|Straight Talk - "Healthcare Change"|
June 7, 2012
Dear Friends and Colleagues,
Healthcare Change was on full display at last week’s Florida Hospital Association’s Board retreat, attended by 23 healthcare system CEOs and leaders from around the state. We were exposed to many thought-provoking ideas, most built around the theme that prevention of illness is better for all and less expensive in the long run than treatment of sickness. Here are a few highlights:
A wise and experienced friend of mine advises industries in transition that there are two fundamental approaches to change: (1) Resist and get trampled; or (2) Adapt and thrive. I’m reminded of white water rafting where going against the current is futile—you get overturned or worse. It’s much better to go with the current and avoid the big rocks. You might take on some water, you might get sunburned, but you do travel to a new and stimulating place. We continue to head to new places, always learning from others further down the river.
- A population’s health is made up of the health outcomes of a group of people regardless of their socioeconomic status, gender, race or any other demographic. The strengthening of population health is a key to keeping whole communities well by prevention rather than “repair” after an individual is sick. Picture everyone in southwest Florida—regardless of socioeconomic status or neighborhood—having access to high-value healthcare. This would translate into a stronger, more vibrant community, more resistant to economic downturn. There is a direct correlation between better health, productivity, life satisfaction and happiness.
- Integration—providing high-value, seamless care with compassion—is the core competency of successful organizations. High value takes into account both quality and cost. Integration requires one seamless information technology system across the entire continuum of care, a common vision to provide high value, and appropriate incentives for everyone. Patients would be encouraged to eat wisely, never smoke, etc. Caregivers would follow evidence-based medicine. Such a system would allow creation of better health for a population, improved outcomes for individuals, engaged and satisfied physicians, nurse practitioners, physician assistants, nurses, and all other care providers. Care coordination is essential and requires excellent information technology.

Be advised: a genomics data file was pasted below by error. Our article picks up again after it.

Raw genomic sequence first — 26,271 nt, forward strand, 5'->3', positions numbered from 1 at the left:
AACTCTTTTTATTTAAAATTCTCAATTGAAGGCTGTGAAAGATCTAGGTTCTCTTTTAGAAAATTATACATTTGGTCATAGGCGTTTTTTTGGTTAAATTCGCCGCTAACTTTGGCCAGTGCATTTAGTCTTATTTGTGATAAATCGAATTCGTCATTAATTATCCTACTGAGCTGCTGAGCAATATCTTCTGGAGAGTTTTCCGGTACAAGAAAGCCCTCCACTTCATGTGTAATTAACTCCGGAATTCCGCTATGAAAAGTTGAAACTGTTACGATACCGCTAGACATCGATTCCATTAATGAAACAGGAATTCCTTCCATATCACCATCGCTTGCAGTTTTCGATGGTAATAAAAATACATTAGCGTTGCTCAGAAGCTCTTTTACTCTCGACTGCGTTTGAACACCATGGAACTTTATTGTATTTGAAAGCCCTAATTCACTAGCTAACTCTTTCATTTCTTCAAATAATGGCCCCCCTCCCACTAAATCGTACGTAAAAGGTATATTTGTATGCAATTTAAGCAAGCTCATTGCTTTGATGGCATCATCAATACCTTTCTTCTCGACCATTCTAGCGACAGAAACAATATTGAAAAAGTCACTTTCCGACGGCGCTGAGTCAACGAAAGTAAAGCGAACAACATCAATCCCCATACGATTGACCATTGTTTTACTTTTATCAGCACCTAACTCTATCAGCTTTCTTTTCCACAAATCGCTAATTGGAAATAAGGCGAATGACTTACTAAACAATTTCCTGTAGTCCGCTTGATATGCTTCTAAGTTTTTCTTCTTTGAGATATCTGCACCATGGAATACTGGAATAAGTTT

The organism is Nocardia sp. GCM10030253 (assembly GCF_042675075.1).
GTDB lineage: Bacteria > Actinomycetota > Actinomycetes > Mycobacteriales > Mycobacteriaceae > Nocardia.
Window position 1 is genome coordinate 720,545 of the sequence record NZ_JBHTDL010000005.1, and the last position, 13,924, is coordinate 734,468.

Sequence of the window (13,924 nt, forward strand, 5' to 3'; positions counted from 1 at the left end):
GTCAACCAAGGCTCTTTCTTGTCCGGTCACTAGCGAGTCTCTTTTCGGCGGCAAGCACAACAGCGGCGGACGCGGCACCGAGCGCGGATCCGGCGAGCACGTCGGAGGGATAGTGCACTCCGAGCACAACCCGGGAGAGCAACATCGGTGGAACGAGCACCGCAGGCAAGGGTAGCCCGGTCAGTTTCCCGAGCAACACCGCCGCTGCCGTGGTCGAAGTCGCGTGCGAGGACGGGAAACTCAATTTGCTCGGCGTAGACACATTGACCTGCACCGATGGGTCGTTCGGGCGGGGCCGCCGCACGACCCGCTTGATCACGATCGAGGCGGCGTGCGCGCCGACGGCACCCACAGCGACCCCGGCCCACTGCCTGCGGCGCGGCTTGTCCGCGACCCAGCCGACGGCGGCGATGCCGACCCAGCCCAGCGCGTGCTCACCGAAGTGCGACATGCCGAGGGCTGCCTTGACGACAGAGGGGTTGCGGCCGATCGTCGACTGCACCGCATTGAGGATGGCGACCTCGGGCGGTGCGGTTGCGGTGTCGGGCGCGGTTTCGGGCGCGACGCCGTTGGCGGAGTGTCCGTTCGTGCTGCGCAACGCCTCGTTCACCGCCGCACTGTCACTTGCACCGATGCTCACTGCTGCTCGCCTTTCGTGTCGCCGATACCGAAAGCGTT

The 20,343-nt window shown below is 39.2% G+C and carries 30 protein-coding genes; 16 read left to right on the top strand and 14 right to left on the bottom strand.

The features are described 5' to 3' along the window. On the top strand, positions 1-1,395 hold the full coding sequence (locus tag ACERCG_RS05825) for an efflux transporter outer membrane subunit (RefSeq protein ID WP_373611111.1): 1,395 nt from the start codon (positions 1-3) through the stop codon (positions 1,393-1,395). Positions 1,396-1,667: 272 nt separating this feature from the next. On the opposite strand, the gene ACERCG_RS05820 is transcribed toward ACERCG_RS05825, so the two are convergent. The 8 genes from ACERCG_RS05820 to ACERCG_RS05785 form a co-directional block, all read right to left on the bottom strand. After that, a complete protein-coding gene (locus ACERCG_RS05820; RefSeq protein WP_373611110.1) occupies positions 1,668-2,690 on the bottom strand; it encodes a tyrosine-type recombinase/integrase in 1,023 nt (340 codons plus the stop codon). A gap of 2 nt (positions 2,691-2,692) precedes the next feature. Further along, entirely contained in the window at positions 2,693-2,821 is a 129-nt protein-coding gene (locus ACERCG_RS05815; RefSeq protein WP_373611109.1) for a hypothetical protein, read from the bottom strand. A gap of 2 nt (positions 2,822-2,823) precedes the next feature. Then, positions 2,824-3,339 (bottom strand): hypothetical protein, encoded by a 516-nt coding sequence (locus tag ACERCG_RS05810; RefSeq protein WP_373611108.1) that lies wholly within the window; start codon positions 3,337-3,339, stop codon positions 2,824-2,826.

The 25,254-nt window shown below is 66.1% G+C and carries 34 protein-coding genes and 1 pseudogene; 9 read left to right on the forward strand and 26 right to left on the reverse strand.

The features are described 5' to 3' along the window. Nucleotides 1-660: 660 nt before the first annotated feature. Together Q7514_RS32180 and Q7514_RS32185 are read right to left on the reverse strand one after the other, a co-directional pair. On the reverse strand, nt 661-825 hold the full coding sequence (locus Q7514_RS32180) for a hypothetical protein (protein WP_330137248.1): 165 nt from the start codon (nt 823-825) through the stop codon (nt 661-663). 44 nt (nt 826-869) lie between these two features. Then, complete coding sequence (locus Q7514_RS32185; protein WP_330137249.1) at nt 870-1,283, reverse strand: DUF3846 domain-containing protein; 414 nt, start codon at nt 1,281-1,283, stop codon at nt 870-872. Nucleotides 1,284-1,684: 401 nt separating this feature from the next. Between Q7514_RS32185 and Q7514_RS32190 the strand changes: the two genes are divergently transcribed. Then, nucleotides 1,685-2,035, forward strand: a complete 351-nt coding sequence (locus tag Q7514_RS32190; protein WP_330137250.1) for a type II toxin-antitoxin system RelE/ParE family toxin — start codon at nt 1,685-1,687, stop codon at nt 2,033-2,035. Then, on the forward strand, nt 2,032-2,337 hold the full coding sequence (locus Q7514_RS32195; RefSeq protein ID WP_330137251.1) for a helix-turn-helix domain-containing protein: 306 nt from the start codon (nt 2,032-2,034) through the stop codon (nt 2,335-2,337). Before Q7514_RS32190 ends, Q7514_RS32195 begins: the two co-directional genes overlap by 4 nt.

- Transparency lets everyone know about quality, cost and value; and is possible with a robust information technology system. Insurers traditionally have used claims data, not nearly as valuable as clinical data. Knowing the entire medical picture for a patient and population will facilitate positive change. Collier County has been blessed with recognition as the healthiest of Florida’s 67 counties for two of the past three years. Most recently, we dropped to 4th place because our newborn birth weights are not as good as in the past. We still rank near the top in morbidity (sickness) and mortality and have plans for helping our newborns. Sharing knowledge with the community is very much part of our NCH mandate.
- Organized physicians with a common goal of quality care can do better for patients and themselves by having support services on site (dieticians, social service, and other therapists), with a focus on prevention and education. Doctors can still be well-rewarded, even when seeing fewer patients per day. Insurers accrue savings, which can subsequently be shared by lower premiums for patients and secure incomes for providers. HealthCare Partners, led by Dr. Robert Margolis, in attendance at the state association retreat, has practiced this physician-led collaboration strategy in Florida and elsewhere (http://www.healthcarepartners.com/).
We also have one new nice event to share: Lee Pitts Live has a short interview about NCH’s U. S. News and World Report recognition and other nice happenings airing this Sunday morning at 8:30 AM on Fox Channel 4.